Poly- and perfluoroalkyl substances (PFAS) are a wide group of environmentally persistent organic compounds of industrial origin, which are of great concern due to their harmful impact on human health and ecosystems. Amongst long-chain PFAS, perfluorooctanoic acid (PFOA) and perfluorooctane sulfonic acid (PFOS) are the most detected in the aquatic environment, even though their use has been limited by recent regulations. Recently, more attention has been posed on the short-chain compounds, due to their use as an alternative to long-chain ones, and to their high mobility in the water bodies. Therefore, short-chain PFAS have been increasingly detected in the environmental compartments. The main process investigated and implemented for PFAS removal is adsorption. However, to date, most adsorption studies have focused on synthetic water. The main objective of this article is to provide a critical review of the recent peer-reviewed studies on the removal of long- and short-chain PFAS by adsorption. Specific objectives are to review 1) the performance of different adsorbents for both long- and short-chain PFAS, 2) the effect of organic matter, and 3) the adsorbent regeneration techniques. Strong anion-exchange resins seem to better remove both long- and short-chain PFAS. However, the adsorption capacity of short-chain PFAS is lower than that observed for long-chain PFAS. Therefore, short-chain PFAS removal is more challenging. Furthermore, the effect of organic matter on PFAS adsorption in water or wastewater under real environmental conditions is overlooked. In most studies high PFAS levels have been often investigated without organic matter presence. The rapid breakthrough of PFAS is also a limiting factor and the regeneration of PFAS exhausted adsorbents is very challenging and needs more research.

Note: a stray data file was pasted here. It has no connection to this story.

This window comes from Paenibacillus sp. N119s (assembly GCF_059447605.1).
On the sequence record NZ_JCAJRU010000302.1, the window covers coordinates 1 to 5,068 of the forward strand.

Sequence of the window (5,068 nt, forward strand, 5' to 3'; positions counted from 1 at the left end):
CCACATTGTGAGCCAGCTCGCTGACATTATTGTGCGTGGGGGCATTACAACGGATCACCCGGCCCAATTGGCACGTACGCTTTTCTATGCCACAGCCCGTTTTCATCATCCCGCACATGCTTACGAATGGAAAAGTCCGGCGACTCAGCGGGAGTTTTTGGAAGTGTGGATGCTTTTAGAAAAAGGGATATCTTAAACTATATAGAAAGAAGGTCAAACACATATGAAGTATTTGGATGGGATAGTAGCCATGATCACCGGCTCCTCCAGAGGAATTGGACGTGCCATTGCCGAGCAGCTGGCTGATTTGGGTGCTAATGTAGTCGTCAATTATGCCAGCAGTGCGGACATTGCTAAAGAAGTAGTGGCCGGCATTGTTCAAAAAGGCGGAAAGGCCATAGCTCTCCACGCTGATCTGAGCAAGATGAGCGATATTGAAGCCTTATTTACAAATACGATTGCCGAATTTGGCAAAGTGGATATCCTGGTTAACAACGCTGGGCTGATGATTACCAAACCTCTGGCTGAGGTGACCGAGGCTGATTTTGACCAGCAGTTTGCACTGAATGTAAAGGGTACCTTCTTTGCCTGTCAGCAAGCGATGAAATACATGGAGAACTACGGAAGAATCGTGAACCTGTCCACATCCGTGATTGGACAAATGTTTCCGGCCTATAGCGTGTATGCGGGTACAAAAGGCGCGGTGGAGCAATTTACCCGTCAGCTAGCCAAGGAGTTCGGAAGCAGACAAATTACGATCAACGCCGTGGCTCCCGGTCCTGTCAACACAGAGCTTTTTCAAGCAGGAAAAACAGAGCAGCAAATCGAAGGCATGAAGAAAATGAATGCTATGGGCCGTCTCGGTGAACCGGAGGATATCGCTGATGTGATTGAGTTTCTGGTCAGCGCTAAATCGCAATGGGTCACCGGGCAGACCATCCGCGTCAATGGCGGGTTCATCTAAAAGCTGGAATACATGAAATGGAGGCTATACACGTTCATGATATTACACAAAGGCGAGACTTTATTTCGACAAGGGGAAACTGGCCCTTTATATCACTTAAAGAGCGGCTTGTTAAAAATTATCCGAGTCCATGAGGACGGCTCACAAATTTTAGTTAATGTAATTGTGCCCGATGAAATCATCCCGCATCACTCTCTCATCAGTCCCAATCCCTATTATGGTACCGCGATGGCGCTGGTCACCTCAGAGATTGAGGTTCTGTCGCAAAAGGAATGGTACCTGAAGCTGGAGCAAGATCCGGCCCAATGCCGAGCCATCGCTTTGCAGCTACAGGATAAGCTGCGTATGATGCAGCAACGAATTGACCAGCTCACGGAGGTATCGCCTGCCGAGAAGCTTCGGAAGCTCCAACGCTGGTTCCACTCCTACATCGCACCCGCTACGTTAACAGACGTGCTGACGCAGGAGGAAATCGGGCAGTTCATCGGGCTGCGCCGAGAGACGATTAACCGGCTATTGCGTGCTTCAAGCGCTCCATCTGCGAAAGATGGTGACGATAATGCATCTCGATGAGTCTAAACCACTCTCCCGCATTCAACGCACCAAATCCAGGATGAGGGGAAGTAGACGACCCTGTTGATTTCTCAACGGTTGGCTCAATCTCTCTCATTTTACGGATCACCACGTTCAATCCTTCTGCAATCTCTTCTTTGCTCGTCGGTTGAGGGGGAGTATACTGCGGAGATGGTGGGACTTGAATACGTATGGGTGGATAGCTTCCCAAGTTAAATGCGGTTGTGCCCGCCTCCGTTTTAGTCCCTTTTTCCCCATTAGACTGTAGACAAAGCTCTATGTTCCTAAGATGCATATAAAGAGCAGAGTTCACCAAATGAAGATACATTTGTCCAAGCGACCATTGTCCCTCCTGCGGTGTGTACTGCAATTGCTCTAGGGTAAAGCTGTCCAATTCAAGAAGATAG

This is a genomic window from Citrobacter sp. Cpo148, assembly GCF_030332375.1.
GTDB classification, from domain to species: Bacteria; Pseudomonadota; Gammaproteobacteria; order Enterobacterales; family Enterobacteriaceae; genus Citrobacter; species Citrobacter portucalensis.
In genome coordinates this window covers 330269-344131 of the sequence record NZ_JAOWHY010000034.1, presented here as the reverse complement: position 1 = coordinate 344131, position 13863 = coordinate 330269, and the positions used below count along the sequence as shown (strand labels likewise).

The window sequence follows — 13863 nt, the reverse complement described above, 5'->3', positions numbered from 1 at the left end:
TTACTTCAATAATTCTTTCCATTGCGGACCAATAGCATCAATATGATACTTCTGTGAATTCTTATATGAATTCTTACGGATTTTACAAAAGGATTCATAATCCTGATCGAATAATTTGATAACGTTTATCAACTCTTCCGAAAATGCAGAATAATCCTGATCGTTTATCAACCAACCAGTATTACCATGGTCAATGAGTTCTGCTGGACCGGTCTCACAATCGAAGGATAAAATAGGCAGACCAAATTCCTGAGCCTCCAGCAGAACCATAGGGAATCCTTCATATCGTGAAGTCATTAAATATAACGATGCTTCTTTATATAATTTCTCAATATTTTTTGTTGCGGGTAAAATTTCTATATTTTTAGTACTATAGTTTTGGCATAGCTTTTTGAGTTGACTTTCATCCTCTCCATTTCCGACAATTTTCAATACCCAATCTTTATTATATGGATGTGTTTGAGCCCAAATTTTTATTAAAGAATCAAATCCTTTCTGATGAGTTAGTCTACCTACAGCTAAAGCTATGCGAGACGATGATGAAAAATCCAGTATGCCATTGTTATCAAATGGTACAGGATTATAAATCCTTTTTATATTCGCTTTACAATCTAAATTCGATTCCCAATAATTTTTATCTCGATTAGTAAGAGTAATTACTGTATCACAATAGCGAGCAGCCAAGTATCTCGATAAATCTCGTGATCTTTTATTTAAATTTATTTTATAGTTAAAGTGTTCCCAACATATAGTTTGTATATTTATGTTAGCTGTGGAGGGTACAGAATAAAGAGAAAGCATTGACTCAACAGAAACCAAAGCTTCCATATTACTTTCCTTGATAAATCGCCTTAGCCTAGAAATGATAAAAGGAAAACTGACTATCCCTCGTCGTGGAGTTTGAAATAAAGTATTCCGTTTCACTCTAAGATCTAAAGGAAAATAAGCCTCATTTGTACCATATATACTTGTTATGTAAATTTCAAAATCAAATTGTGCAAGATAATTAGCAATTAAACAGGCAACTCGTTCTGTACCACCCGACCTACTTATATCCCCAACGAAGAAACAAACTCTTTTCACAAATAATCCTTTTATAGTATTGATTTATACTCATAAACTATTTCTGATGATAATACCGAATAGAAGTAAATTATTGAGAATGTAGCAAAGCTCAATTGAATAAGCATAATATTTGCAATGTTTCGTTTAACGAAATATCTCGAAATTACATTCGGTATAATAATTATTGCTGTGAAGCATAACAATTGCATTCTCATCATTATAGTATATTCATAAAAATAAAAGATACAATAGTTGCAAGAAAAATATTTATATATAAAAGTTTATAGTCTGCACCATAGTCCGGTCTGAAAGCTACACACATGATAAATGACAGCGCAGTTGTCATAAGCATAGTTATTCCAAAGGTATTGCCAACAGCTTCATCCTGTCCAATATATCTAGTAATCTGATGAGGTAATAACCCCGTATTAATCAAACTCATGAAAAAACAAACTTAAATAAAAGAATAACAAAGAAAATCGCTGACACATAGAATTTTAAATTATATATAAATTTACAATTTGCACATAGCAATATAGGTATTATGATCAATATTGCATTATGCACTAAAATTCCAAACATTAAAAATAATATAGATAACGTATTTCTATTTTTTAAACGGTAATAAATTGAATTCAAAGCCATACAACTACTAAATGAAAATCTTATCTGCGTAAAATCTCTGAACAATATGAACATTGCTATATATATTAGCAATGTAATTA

File in questo prodotto:
Non ci sono file associati a questo prodotto.